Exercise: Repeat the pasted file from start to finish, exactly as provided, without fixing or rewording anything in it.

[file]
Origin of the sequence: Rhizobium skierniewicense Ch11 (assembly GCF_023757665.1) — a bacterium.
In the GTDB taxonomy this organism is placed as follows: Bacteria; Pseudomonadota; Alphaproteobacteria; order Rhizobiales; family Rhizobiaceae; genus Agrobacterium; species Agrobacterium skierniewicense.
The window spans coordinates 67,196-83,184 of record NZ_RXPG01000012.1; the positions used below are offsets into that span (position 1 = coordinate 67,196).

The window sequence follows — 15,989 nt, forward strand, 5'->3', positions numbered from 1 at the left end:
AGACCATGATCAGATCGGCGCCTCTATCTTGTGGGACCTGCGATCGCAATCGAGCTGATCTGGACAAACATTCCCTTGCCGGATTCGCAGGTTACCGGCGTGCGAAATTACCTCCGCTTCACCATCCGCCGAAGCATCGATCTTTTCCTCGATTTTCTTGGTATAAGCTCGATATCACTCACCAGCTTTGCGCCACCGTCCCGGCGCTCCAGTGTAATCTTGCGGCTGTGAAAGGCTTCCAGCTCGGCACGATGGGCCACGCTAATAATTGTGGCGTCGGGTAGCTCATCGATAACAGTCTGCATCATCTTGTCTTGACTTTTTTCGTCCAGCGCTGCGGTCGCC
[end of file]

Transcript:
Origin of the sequence: Rhizobium skierniewicense Ch11 (assembly GCF_023757665.1) — a bacterium.
In the GTDB taxonomy this organism is placed as follows: Bacteria; Pseudomonadota; Alphaproteobacteria; order Rhizobiales; family Rhizobiaceae; genus Agrobacterium; species Agrobacterium skierniewicense.
The window spans coordinates 67,196-83,184 of record NZ_RXPG01000012.1; the positions used below are offsets into that span (position 1 = coordinate 67,196).

The window sequence follows — 15,989 nt, forward strand, 5'->3', positions numbered from 1 at the left end:
AGACCATGATCAGATCGGCGCCTCTATCTTGTGGGACCTGCGATCGCAATCGAGCTGATCTGGACAAACATTCCCTTGCCGGATTCGCAGGTTACCGGCGTGCGAAATTACCTCCGCTTCACCATCCGCCGAAGCATCGATCTTTTCCTCGATTTTCTTGGTATAAGCTCGATATCACTCACCAGCTTTGCGCCACCGTCCCGGCGCTCCAGTGTAATCTTGCGGCTGTGAAAGGCTTCCAGCTCGGCACGATGGGCCACGCTAATAATTGTGGCGTCGGGTAGCTCATCGATAACAGTCTGCATCATCTTGTCTTGACTTTTTTCGTCCAGCGCTGCGGTCGCC